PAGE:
Luke 24 chronicles their story. Two men walking along the road to a village called Emmaus about 60 furlongs (7-1/2 miles) from Jerusalem, talking about the things which had happened. Jesus Christ, the miracle worker, had been betrayed by one of his own. He had been sentenced to die and crucified like a common thief. The disciples were scattered. There were claims that his tomb was empty, attended by an angel proclaiming his resurrection. It was plenty to talk about.
Then the scripture says, “while they communed together and reasoned, Jesus himself drew near, and went with them.”
The Stranger who attached himself to them joined in their conversation and “expounded unto them in all the scriptures the things concerning himself.” It was late in the evening and they invited him in for supper.
Luke tells it this way: “And it came to pass, as he sat at meat with them, he took bread, and blessed it, and brake, and gave to them. And their eyes were opened, and they knew him; and he vanished out of their sight. And they said one to another, Did not our heart burn within us, while he talked with us by the way, and while he opened to us the scriptures?”
These men were among the company of individuals who had left everything to follow Jesus. Every hope, every dream, every plan for their future involved their service to the Christ. Now he was gone. Where would they go? What would they do? The city had become stifling; so they chose a walk in the country. They had to get away from it all. They needed to escape their shattered lives that it now seemed impossible to rebuild. In fact, it seemed futile to even try to go on without Him. They wondered if they had done something wrong. They wondered what they were supposed to do now.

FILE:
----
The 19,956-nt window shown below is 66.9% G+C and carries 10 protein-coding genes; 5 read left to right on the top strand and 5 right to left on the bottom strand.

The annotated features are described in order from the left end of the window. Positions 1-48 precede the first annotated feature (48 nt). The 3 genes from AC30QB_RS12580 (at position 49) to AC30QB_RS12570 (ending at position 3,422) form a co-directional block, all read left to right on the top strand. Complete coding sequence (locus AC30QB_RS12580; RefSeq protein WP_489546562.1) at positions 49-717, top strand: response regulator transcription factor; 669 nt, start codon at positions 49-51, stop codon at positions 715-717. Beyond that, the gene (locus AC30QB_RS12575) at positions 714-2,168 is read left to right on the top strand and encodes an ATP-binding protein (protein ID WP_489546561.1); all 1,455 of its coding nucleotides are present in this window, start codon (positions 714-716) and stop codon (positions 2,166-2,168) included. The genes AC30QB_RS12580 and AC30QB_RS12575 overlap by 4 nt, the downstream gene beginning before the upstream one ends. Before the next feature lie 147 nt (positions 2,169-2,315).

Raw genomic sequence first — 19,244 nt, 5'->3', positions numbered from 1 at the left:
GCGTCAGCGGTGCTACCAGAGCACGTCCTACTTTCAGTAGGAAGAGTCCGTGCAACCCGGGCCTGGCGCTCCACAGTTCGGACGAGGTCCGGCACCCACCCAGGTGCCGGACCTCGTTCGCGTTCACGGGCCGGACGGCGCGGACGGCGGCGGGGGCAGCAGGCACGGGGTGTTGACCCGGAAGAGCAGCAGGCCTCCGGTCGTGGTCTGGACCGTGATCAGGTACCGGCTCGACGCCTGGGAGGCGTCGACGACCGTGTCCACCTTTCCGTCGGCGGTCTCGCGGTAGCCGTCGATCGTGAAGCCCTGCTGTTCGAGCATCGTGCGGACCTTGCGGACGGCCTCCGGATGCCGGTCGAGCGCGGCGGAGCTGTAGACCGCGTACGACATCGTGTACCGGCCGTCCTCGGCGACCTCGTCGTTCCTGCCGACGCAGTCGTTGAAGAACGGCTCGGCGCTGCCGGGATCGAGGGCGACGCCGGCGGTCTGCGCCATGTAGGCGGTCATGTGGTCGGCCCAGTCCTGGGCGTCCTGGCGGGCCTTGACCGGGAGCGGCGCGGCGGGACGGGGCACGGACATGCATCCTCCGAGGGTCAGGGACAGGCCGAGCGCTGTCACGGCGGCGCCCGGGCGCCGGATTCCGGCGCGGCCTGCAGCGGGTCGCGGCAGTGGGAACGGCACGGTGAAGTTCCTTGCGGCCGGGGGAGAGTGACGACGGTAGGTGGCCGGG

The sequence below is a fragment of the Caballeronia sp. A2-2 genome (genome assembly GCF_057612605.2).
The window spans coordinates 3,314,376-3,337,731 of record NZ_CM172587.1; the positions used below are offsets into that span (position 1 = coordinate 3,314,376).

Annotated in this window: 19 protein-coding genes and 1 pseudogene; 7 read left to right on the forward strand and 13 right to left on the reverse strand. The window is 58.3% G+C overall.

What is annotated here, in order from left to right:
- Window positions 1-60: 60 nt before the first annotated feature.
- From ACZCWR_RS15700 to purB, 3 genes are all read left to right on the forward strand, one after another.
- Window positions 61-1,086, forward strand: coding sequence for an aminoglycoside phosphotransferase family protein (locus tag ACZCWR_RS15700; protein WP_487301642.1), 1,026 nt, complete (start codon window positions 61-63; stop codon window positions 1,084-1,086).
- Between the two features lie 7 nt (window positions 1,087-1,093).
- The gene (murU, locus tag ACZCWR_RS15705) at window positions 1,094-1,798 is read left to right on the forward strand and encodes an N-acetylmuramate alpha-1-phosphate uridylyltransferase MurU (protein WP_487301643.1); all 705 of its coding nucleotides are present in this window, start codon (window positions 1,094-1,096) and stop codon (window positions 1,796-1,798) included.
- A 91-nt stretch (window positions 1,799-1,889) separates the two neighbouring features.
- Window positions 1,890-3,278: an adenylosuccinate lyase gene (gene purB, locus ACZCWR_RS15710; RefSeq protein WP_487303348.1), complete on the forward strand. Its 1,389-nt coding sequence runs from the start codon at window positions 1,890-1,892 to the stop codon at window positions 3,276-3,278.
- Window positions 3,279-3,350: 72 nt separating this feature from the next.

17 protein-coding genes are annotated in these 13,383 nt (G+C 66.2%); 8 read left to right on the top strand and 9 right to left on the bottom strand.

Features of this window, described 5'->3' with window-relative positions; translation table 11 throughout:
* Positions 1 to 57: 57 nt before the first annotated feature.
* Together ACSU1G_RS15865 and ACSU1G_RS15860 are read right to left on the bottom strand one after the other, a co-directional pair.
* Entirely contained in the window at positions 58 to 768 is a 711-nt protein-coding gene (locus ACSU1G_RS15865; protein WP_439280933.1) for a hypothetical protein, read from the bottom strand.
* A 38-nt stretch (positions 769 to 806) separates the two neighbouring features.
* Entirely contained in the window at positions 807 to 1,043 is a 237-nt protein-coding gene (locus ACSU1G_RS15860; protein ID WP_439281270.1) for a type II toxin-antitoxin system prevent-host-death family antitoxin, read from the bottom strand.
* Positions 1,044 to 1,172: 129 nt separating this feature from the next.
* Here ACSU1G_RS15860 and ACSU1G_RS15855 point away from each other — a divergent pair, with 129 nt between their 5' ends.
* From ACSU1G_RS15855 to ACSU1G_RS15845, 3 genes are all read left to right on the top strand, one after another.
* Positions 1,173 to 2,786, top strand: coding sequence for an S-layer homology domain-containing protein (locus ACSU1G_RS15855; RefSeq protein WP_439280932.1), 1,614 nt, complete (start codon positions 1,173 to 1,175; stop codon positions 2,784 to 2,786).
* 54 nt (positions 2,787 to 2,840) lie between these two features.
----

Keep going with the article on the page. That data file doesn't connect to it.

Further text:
So they find themselves on the road to Emmaus. It’s the road one takes after a trip to Golgotha. Ken Gire said, “It’s the road we take when the other roads we’ve taken turn out to be dead ends.”
There’s nothing left for them in Jerusalem. It’s a lonely city now, as it echoes with the memories of what might have been – memories of a crucified Messiah. It is the proverbial “dark night of the soul” for them.
Again I quote the writer, Ken Gire, who put it this way: “They leave behind the rumors of his resurrection. They carry with them only the reality of his death. And their sadness. The road they travel slopes away from the city and then squirms around a convergence of hills…The expansive starkness of the terrain mirrors the landscape of their soul. The starkness makes room for solitude. And the solitude makes room for their thoughts, giving them a chance to uncurl from the fetal position they have been in the past few days. As they walk, their thoughts stretch into conversation. But the conversations are overcase with emotion. Tears come and go. So do their thoughts.”
“They think of the beautiful dream the Savior had – the coming of God’s kingdom. When his will would be done on earth as it is in heaven. When nations would beat their swords into plowshares. When the wolf would lie down with the lamb. And there would be peace on earth. All the earth. And there would be goodwill among the people. All the people. It was a beautiful dream. But Friday shattered it.”